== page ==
The number of Christians and cultural strength of Christianity are both declining in the United States. This decline is noticeable and is affecting church life, culture, and politics. It is also deeply disturbing to most Christians, including me.
These descriptive claims are found in my new book, A Letter to My Anxious Christian Friends, just out with Westminster John Knox Press. I will be reflecting on themes from that new book in my blog posts over the next few weeks. This is the first, exploring Christian decline in the United States.
I could now spend several paragraphs inviting a debate over whether and in what sense Christianity really can be said to be in decline in the U.S. But I won’t. Suffice it to say that when one percent fewer Americans each year claim a Christian affiliation, that marks decline. When most denominations and congregations report declining membership and attendance, that marks decline. When more and more congregations close their doors forever, that marks decline. And when the youngest generation shows the greatest disaffiliation trend, that marks a decline likely to have lasting impact.
No, the more interesting question at this point is why. Why this disaffiliation trend? What are its causes?
An interesting problem in recent conversations about Christian decline is that many who weigh in appear to be defending their side in internal Christian conflicts and controversies. Undoubtedly there is some truth to their respective claims, but their polemic purposes must be considered.
For example, many conservative evangelicals have for a long time pinned Christian decline on the mainline liberals, stating that if they had held firmly to a more robust and orthodox Christianity, they would have done better.
On the other hand, many mainliners, not to mention disaffected evangelicals and ex-evangelicals, have made quite the opposite claim. For them, Christian decline is due to the excesses and rigidities of conservative religion.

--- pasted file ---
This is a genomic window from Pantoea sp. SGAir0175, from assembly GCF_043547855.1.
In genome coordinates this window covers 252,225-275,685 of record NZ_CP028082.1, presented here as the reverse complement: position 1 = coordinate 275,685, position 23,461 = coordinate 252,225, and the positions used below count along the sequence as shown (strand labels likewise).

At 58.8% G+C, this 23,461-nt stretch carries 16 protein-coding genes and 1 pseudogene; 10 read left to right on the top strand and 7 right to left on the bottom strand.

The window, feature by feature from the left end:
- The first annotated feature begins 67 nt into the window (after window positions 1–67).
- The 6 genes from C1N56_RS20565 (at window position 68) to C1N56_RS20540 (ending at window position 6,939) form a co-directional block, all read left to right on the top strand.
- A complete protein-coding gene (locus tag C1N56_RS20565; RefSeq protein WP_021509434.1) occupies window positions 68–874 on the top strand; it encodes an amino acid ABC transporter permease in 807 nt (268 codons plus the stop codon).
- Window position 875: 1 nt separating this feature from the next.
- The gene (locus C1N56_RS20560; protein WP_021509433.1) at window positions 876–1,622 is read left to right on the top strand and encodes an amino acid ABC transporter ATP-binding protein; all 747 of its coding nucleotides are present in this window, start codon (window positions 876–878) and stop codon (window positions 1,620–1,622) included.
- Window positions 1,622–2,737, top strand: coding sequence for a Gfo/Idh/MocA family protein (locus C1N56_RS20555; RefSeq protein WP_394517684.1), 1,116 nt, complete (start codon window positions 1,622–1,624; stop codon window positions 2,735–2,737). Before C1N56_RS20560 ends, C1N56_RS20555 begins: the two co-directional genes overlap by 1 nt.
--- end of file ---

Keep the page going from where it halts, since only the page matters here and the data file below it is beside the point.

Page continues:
Having experienced both kinds of churches, I have witnessed both kinds of disaffiliation: ex-mainliners leaving because their churches were so insipid, and ex-evangelicals leaving because they could not reconcile conservative faith with science, critical thinking, or the contemporary world.
So let’s count both of those as reasons why some are disaffiliating. Here is my very tentative proposal for eight other reasons:
Prosperity and affluence distract people from regular church attendance and reduce a strong sense of need to be in church, gradually eroding not just church attendance but Christian identity.
The pre-modern claims of traditional Christian faith appear increasingly incredible to postmodern Americans. It has been a very long time since a majority of cultural elites found Christianity’s supernatural claims, for example, to be credible. These elites dominate our culture.
Hypocrisies and conflicts in church, when they (inevitably) erupt, don’t just drive people to other churches, as in the past, but sometimes take them out of Christianity altogether.
The fading of cultural Christianity means that fewer and fewer Americans feel any cultural or familial expectation to be in church or practice Christianity. “It was good enough for grandpa” just doesn’t cut it anymore.
American Christianity is not producing many compelling leaders, and thus the average church (as well as the Church writ large) is not especially inspiring or visionary. Many ministers play it safe in order to keep their jobs, or are simply not that talented.
The collapse of any protection of Sunday from recreation and work, together with the gig economy, means many people are working or otherwise engaged on Sunday.
It is harder for parents to pass the faith onto their children in a wired world in which parental influence is in decline.
Evangelism is dead. No one really knows how to “share the Christian faith” any more in a way that connects with people, and many Christians have stopped trying.
So that’s ten proposed reasons why Christianity is declining in the United States. I invite you to add your own reasons for this significant trend. In a later post I will reflect on what might be done to redress the problems the churches now face.